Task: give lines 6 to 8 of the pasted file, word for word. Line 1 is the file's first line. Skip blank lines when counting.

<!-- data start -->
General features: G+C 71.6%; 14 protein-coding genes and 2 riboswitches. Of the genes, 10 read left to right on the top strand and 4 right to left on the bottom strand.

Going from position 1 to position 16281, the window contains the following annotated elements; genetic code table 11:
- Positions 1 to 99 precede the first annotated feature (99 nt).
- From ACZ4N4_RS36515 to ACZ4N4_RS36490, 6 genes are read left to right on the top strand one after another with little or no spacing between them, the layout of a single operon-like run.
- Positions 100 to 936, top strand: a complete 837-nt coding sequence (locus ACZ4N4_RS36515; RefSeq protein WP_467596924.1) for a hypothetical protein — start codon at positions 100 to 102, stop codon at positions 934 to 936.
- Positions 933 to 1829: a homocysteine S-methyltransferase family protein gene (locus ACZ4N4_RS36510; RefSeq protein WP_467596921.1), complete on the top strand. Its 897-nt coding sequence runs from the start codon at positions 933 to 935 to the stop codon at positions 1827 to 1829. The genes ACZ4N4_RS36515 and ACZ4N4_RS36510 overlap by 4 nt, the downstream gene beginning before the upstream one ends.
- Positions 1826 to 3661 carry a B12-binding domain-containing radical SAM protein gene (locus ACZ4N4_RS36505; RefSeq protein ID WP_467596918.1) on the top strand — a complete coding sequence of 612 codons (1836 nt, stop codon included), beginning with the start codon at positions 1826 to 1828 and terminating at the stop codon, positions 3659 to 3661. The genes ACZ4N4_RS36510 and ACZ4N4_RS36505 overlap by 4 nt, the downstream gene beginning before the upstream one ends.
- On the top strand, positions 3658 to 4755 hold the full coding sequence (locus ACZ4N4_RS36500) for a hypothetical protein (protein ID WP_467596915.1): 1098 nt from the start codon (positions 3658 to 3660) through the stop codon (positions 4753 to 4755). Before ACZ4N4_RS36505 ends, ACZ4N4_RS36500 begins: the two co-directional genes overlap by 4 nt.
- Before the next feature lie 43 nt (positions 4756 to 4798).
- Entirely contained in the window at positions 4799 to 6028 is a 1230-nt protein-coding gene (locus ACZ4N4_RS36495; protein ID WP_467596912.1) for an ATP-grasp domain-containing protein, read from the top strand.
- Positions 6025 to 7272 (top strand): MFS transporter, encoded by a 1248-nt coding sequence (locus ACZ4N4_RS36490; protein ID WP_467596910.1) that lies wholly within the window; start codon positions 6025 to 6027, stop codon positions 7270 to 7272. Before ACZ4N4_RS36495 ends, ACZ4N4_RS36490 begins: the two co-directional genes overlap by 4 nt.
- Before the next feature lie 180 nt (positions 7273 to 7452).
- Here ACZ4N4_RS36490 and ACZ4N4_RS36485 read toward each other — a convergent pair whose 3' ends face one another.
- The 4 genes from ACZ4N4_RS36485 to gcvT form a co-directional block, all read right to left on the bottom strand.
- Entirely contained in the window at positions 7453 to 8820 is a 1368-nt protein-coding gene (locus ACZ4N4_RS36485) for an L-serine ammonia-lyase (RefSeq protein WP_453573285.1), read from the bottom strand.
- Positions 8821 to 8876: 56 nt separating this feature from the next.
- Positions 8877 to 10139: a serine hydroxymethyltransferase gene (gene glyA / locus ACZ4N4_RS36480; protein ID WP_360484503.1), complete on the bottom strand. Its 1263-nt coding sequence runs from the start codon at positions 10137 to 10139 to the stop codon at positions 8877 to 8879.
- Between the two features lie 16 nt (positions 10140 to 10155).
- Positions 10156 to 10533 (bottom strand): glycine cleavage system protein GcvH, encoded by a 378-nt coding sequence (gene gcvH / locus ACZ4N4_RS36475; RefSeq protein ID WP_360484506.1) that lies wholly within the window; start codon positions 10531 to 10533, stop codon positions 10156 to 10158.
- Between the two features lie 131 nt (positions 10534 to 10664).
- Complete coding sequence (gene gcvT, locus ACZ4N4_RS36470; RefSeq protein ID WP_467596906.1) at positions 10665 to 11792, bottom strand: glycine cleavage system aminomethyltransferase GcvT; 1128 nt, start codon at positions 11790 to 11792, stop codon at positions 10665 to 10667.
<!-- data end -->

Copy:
- Positions 933 to 1829: a homocysteine S-methyltransferase family protein gene (locus ACZ4N4_RS36510; RefSeq protein WP_467596921.1), complete on the top strand. Its 897-nt coding sequence runs from the start codon at positions 933 to 935 to the stop codon at positions 1827 to 1829. The genes ACZ4N4_RS36515 and ACZ4N4_RS36510 overlap by 4 nt, the downstream gene beginning before the upstream one ends.
- Positions 1826 to 3661 carry a B12-binding domain-containing radical SAM protein gene (locus ACZ4N4_RS36505; RefSeq protein ID WP_467596918.1) on the top strand — a complete coding sequence of 612 codons (1836 nt, stop codon included), beginning with the start codon at positions 1826 to 1828 and terminating at the stop codon, positions 3659 to 3661. The genes ACZ4N4_RS36510 and ACZ4N4_RS36505 overlap by 4 nt, the downstream gene beginning before the upstream one ends.
- On the top strand, positions 3658 to 4755 hold the full coding sequence (locus ACZ4N4_RS36500) for a hypothetical protein (protein ID WP_467596915.1): 1098 nt from the start codon (positions 3658 to 3660) through the stop codon (positions 4753 to 4755). Before ACZ4N4_RS36505 ends, ACZ4N4_RS36500 begins: the two co-directional genes overlap by 4 nt.